Christmas Dram

Ardbeg Uigeadail

Ardbeg Uigeadail

This year, Ardbeg Uigeadail is my Christmas dram of choice. It was a choice between three whiskys – Ardbeg 10 Year Old, Glenfarclas 15 Year Old and the Oogy, which I’ve written about before – but ultimately the latter seemed like the ideal end-of-year dram, its smoke and heat perfect to help steer away the chill of winter.


Some Thoughts on Peter Jackson’s The Hobbit Pt 1

To get straight to the point, I thought The Hobbit: An Unexpected Journey was fantastic. I was a bit nervous that I’d find it a too long, my attention span having been gradually eroded by an always-online existence, but actually three hours seemed to fly by. I think perhaps my favourite thing about the movie was the way it built out the world, which is a big deal for someone who devoured the Lord of the Rings appendices as a teenager. I always thought that the Hobbit (which I read after LOTR) felt a bit insubstantial by comparison, which it is really when you consider that it was written as a children’s book, but Jackson’s world-building really fleshed out the story and added a much needed context and gravitas to Thorin’s quest that I never quite got from reading the novel. In fact, I think he absolutely nailed the tone for the most part, keeping things a bit lighter and more comedic than LOTR but without relying on the hammy comic relief, mawkish sentimentality and out-of-character behaviour that were the trilogy’s weakest points for me.

The Hobbit

Hobbitses… and Dorfs

There’s no doubt that the film is very much LOTR fan service and I can’t help but feel that those who are intimately familiar with the universe are going to get more out of it than those who’ve only seen the LOTR trilogy or read the books, minus appendices. My other half really enjoyed it too but wasn’t quite as enthused about it as I was. Still, she didn’t find it overly long or bloated either and we’re already talking of going back to see it again at some point over Christmas. I also have fewer misgivings over  Peter Jackson turning the novel into a trilogy now; while I still think it’s a bit gratuitous, I’m confident that his treatment of the appendices is going to make nearly 9 hours of film worthwhile.

I do have a few criticisms though. I thought Elijah Wood’s appearance early on was entirely superfluous and shoehorned him into the movie for no real reason. Martin Freeman was a little bit too, well, Martin Freeman for my liking and the way Radagast was portrayed didn’t sit well with me – bird shit down his face and a rabbit-pulled woods sled, really?! – but these are all relatively small potatoes and didn’t really affect my overall enjoyment of the film. Freeman, Woods and a rather pointless appearance from Cate Blanchett aside, the casting was spot-on and Richard Armitage, Ken Stott and James Nesbitt particularly impressed me. A special mention must also go to Andy Serkis who have simply done an incredible job as Gollum, having taken his schizophrenia/multiple personality problems to the next level in a way that’s far more sinister then anything in LOTR. The riddle scene between Bilbo and Gollum was probably the single standout in the movie.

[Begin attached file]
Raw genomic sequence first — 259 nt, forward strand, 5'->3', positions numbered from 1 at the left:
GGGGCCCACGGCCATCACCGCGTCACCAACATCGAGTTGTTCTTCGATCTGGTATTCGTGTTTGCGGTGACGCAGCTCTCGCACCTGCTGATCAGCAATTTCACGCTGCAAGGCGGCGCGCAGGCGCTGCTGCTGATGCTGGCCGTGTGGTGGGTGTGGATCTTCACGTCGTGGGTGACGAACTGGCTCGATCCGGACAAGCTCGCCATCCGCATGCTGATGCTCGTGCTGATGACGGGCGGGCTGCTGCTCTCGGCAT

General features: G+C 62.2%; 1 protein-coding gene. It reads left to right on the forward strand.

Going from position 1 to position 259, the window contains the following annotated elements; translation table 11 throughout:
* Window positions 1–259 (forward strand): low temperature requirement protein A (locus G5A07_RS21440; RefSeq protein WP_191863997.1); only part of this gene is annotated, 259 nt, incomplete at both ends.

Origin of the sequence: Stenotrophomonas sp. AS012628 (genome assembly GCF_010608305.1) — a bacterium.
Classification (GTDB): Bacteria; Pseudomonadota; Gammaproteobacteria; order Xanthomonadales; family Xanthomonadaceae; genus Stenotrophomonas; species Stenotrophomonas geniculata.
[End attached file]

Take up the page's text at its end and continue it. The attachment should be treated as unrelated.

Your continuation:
Gollum, voiced by Andy Serkis

Gollum, voiced by Andy Serkis

For what it’s worth, I saw the Hobbit in 2D 24FPS, as that’s what the Dominion in Edinburgh, with its awesome leather couches and bags of room happened to be showing. I’ve no interest in 3D as I hate the loss of detail but am slightly curious about HFS so I may see it that way when I see it again, as I found the battles in the LOTR films always suffered from choppiness and a lack of fluidity, making it harder to keep track of what’s actually going on. That wasn’t so much a problem here but I’m still curious what the new tech looks like.

All in all, I was very pleasantly surprised after reading a few reviews that made me think it would test my patience but this wasn’t the case at all. I’m not sure how it will stand up to repeated viewings but I have a much more favourable first impression of The Hobbit than I did when I first saw The Fellowship of The Ring at the cinema and spent most of the film too distracted by the changes Jackson made to really enjoy it. That came later when I’d just accepted it for what it was. I’ll definitely be there this time next year for the second part.

Oh and that a capella version of Misty Mountains is simply haunting.


Fear Factory & Devin Townsend Project at the Glasgow ABC Live Review

Last week, I popped through to Glasgow on a rainy Friday evening in December to catch two of my favourite metal artists of all time, Devin Townsend and Fear Factory, play a co-headlining show at the O2 ABC. This was my consolation for having to miss out on Devin Townsend’s Retinal Circus back in October due to work commitments and while I wasn’t expecting anything quite as bombastic as that particular showcase occasion, Devin has never disappointed either of the two times I had seen him live previous; in fact, his performance in Dublin in November 2011 is one of the best shows I’ve had the pleasure of watching.